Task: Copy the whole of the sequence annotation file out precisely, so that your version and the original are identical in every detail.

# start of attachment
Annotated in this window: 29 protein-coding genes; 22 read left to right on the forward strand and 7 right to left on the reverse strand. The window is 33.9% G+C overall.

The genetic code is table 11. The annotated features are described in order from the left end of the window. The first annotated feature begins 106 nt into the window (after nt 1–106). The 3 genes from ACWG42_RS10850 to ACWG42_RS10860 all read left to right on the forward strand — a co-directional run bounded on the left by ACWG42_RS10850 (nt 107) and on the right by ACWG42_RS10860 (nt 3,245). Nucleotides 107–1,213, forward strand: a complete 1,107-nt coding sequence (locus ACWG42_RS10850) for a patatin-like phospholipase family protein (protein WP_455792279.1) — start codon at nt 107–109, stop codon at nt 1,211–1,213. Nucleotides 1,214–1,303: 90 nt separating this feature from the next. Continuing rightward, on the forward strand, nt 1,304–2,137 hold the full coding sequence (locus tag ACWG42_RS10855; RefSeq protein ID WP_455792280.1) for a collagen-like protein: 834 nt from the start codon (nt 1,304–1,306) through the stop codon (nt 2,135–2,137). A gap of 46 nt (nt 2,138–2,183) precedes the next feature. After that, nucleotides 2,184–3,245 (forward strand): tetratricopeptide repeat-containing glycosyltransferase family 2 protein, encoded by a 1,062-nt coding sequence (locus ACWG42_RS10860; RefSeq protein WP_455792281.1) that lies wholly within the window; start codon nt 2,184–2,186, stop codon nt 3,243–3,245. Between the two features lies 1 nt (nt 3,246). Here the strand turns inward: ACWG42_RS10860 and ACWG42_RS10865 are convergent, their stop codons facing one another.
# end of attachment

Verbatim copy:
Annotated in this window: 29 protein-coding genes; 22 read left to right on the forward strand and 7 right to left on the reverse strand. The window is 33.9% G+C overall.

The genetic code is table 11. The annotated features are described in order from the left end of the window. The first annotated feature begins 106 nt into the window (after nt 1–106). The 3 genes from ACWG42_RS10850 to ACWG42_RS10860 all read left to right on the forward strand — a co-directional run bounded on the left by ACWG42_RS10850 (nt 107) and on the right by ACWG42_RS10860 (nt 3,245). Nucleotides 107–1,213, forward strand: a complete 1,107-nt coding sequence (locus ACWG42_RS10850) for a patatin-like phospholipase family protein (protein WP_455792279.1) — start codon at nt 107–109, stop codon at nt 1,211–1,213. Nucleotides 1,214–1,303: 90 nt separating this feature from the next. Continuing rightward, on the forward strand, nt 1,304–2,137 hold the full coding sequence (locus tag ACWG42_RS10855; RefSeq protein ID WP_455792280.1) for a collagen-like protein: 834 nt from the start codon (nt 1,304–1,306) through the stop codon (nt 2,135–2,137). A gap of 46 nt (nt 2,138–2,183) precedes the next feature. After that, nucleotides 2,184–3,245 (forward strand): tetratricopeptide repeat-containing glycosyltransferase family 2 protein, encoded by a 1,062-nt coding sequence (locus ACWG42_RS10860; RefSeq protein WP_455792281.1) that lies wholly within the window; start codon nt 2,184–2,186, stop codon nt 3,243–3,245. Between the two features lies 1 nt (nt 3,246). Here the strand turns inward: ACWG42_RS10860 and ACWG42_RS10865 are convergent, their stop codons facing one another.